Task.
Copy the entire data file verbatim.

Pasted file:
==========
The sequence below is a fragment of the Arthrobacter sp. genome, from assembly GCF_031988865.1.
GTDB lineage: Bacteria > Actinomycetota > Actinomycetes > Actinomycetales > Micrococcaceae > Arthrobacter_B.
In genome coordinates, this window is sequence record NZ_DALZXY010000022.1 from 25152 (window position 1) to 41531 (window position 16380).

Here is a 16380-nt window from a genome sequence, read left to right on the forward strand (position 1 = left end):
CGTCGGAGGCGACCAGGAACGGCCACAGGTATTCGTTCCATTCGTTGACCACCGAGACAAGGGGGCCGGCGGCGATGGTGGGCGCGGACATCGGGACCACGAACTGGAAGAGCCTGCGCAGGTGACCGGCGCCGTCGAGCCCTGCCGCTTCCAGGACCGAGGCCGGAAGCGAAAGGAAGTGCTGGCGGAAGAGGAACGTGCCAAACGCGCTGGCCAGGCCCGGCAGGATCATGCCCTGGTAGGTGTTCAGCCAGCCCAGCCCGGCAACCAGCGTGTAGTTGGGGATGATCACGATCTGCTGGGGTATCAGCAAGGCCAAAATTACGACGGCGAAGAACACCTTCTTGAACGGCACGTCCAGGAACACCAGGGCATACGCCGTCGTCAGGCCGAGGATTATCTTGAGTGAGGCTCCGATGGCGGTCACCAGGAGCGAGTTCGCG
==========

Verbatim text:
The sequence below is a fragment of the Arthrobacter sp. genome, from assembly GCF_031988865.1.
GTDB lineage: Bacteria > Actinomycetota > Actinomycetes > Actinomycetales > Micrococcaceae > Arthrobacter_B.
In genome coordinates, this window is sequence record NZ_DALZXY010000022.1 from 25152 (window position 1) to 41531 (window position 16380).

Here is a 16380-nt window from a genome sequence, read left to right on the forward strand (position 1 = left end):
CGTCGGAGGCGACCAGGAACGGCCACAGGTATTCGTTCCATTCGTTGACCACCGAGACAAGGGGGCCGGCGGCGATGGTGGGCGCGGACATCGGGACCACGAACTGGAAGAGCCTGCGCAGGTGACCGGCGCCGTCGAGCCCTGCCGCTTCCAGGACCGAGGCCGGAAGCGAAAGGAAGTGCTGGCGGAAGAGGAACGTGCCAAACGCGCTGGCCAGGCCCGGCAGGATCATGCCCTGGTAGGTGTTCAGCCAGCCCAGCCCGGCAACCAGCGTGTAGTTGGGGATGATCACGATCTGCTGGGGTATCAGCAAGGCCAAAATTACGACGGCGAAGAACACCTTCTTGAACGGCACGTCCAGGAACACCAGGGCATACGCCGTCGTCAGGCCGAGGATTATCTTGAGTGAGGCTCCGATGGCGGTCACCAGGAGCGAGTTCGCG